Grand canyon night sky

In summary, the South Rim offers a wide array of adventures, ideal for both the vacation-minded visitor not afraid to play tourist, and those who want to be part of the one percent who leave behind the comforts of cell coverage, cappuccinos and fresh sheets to journey below the rim.

Visit the North Rim of the Grand Canyon if…

you enjoy more solitude and being in places that most haven’t. 

It’s not unusual for the 8,200 foot North Rim of the Grand Canyon to be compared to the vast, undulating forestlands of Yellowstone National Park, another popular Wildland Trekking destination. Most of what visitors see upon the approach to the park after the Jacob Lake community, is the Kaibab National Forest: a surprisingly green and rolling, high elevation prairie.    

Whereas the South Rim feels like the southwest, its opposing region feels like the Rockies. Dense forests screen the Canyon’s red and gray flaking walls and soaring scenery. It can be beautifully jarring, in the best of ways. 

North rim grand canyon national park

Services in this region of Grand Canyon National Park are limited to a campground, its general supply store, and one singularly magnificent cliff-hanging lodge, considered a trophy of the National Park System. 

In 1906, Teddy Roosevelt found the forests of the North Rim enchanting enough to establish it as a game preserve, spending multiple seasons hunting its predators – mountain lions, wolves, and coyotes – to increase its deer population. Like most early environmental endeavors, Roosevelt’s actions proved more harmful than beneficial. Without predators, the North Rim’s hooved animal population is believed to have flourished uncontrollably, according to a number of studies. The region he hunted was later deemed a National Forest, and eventually gained park status in 1919. 

A similarly misaligned effort led to the existence of a small herd of hybrid American bison, bred with cattle by an ambitious rancher. His experiment ultimately led to an invasive species taking up residency within the park’s tree-lined meadows and rolling culverts. The Park continues to address their existence in a myriad of ways, including outright elimination. Studying them remains the priority as research reveals similarity to other parks’ herds. Despite the debate, seeing them adds a unique sense of westward-expansion nostalgia. 

The North Rim’s primary access point for Wildland Trekking trips is the North Kaibab Trail, at the narrowing mouth of Bright Angel Canyon. Late autumn hikes can mean warm layers to start and breath-stealing creek plunges to salve the heat of the inner gorge, six miles below. The trail descends past Roaring Springs, a primary canyon water source, a park service helicopter pad, an historical artists’ cabin, and through the same number of life zones one would pass if traveling from Canada to Mexico. From ferns to cactus and from burly elk to the endemic Grand Canyon pink rattlesnake, exploring from rim to river offers a variety of nature unmatched elsewhere. 

The aspen and fir forests of the North Rim also offer gateways to our more arduous desert expeditions, one being the Wonders of the Grand Canyon, leveraging the Thunder River Trail, and our most remote trip within the program, the Kanab Creek Adventure. This tough, thrilling hike twists through slot canyons, meanders over stretches of high desert esplanade, and finally, visits the Colorado River.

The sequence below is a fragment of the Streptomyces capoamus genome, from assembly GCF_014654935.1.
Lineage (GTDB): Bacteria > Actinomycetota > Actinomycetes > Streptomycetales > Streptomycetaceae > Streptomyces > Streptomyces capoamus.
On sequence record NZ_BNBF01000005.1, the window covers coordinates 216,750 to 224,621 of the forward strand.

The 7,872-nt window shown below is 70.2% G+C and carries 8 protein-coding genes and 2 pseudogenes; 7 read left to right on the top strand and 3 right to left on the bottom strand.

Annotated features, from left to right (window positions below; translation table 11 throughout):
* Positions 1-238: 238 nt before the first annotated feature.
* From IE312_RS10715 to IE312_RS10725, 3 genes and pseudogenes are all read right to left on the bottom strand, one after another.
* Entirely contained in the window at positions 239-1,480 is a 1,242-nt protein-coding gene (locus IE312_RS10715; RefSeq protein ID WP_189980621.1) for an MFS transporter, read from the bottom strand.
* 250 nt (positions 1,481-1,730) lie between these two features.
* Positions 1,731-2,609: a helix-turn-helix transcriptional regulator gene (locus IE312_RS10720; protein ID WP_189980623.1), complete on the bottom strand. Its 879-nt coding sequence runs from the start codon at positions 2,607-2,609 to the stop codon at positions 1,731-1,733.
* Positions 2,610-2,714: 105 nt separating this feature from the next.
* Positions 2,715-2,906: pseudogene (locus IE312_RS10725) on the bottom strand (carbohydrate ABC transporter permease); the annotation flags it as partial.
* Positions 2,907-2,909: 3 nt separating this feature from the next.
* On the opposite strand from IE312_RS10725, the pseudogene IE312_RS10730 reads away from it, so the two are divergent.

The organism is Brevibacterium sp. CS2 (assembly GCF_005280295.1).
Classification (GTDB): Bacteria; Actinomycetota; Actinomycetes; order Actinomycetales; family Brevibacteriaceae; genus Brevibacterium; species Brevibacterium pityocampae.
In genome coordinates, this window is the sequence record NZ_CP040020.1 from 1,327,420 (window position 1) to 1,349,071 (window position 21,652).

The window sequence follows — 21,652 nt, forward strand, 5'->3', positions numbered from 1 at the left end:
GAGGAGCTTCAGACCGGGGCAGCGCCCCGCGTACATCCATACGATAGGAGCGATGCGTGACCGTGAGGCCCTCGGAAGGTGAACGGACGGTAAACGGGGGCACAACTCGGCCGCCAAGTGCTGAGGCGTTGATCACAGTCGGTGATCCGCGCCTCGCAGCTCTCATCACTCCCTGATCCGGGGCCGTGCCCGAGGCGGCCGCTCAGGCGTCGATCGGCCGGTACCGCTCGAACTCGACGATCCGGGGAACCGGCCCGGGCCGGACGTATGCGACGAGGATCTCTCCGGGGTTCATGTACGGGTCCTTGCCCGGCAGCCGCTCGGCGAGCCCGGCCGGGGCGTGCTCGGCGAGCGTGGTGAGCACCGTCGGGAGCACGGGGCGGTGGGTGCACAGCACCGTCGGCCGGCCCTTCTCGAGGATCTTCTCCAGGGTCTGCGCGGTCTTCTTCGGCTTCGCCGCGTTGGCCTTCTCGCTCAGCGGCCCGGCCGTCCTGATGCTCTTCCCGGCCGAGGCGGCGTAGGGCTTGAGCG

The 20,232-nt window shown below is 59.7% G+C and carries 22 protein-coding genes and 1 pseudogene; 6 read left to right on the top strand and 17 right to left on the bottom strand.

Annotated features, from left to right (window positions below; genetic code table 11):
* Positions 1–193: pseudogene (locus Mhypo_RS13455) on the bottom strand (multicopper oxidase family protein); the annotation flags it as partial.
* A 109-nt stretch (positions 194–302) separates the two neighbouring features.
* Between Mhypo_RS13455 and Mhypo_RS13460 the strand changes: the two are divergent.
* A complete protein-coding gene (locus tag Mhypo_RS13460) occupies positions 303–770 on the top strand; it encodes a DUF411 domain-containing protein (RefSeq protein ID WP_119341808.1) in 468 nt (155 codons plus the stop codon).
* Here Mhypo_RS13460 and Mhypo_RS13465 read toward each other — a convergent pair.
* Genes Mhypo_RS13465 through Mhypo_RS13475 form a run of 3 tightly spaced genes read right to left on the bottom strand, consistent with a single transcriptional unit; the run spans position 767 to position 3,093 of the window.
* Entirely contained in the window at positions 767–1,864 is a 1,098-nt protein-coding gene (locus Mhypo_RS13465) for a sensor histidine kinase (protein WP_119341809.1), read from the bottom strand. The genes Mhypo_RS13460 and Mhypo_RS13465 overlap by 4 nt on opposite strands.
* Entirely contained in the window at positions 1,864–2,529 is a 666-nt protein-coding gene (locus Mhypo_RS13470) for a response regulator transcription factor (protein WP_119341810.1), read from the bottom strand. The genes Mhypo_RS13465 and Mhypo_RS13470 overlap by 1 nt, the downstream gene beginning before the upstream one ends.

The North Rim provides guests options for inn-based and basecamp itineraries, as well, so you don’t have to rough it simply because the terrain suggests it. On those trips, expect to visit a number of stunning day hike options, such as the Ken Patrick trail, Widforss trail and Point Imperial.

There is no complete visit to the North Rim of the Grand Canyon without time spent on the deck of the Grand Canyon Lodge, a chasm-side icon to early park system architectural majesty. The original burned down in 1932, four years after construction, only to have its replacement open in 1937, and remain in place, mostly intact, since.  

Defined by the motivation it takes to get there and accentuated by its unexpected wilds, Grand Canyon National Park’s North Rim is one of those places that far fewer have seen, but more talk about. 

So what rim of the Grand Canyon should I visit?

It can be tough for guides to answer this question.  

For a typical family or friend group with limited time to explore places like the Grand Canyon (is there really ever enough time?), visiting the South Rim provides the greatest range of Grand Canyon experience for the least amount of commitment. The South Rim is more accessible, the views are beyond measure, and the excitement of the National Park experience is all-encompassing. If you’re ready for the additional challenge, you can also easily gain access to its wild interior. Ultimately, the South Rim is more “iconic Grand Canyon.” This is what you see on the posters, in the paintings, and on the PBS documentaries.  


Looking out from Grand canyon national park south rim

Again, it’s a tough choice.  

And please, should an opportunity to visit the other side arise, don’t let it slip.  

Wildland Trekking offers experiences on both rims of Grand Canyon National Park, escorting hikers into the deep, red miles of its twisting, cactus-trimmed corridors or orchestrating comfortable, lively vacations in its lodges and campgrounds. Our Grand Canyon itineraries are as variable as the landscape they celebrate.  

We hope that what is outlined here helps at least a few aspiring guests decide what is best for their time away, budget, and tolerance for adventure. 

About Craig Rowe

Wildland Trekking guide Craig R.

-Wildland Guide and Blog Contributor-

Craig’s true passion is found in and around the outdoors, and applies his professional writing skills in industries as varied as real estate and copy production. He is the Principal of The Copy and Content Group, which promotes the messages behind the people, products, places and causes that surround wilderness pursuits. Craig is an alumnus of the National Outdoor Leadership School, an experienced surfer, snowboarder, rock climber and a seasonal Grand Canyon guide for Wildland Trekking.

View more posts by this author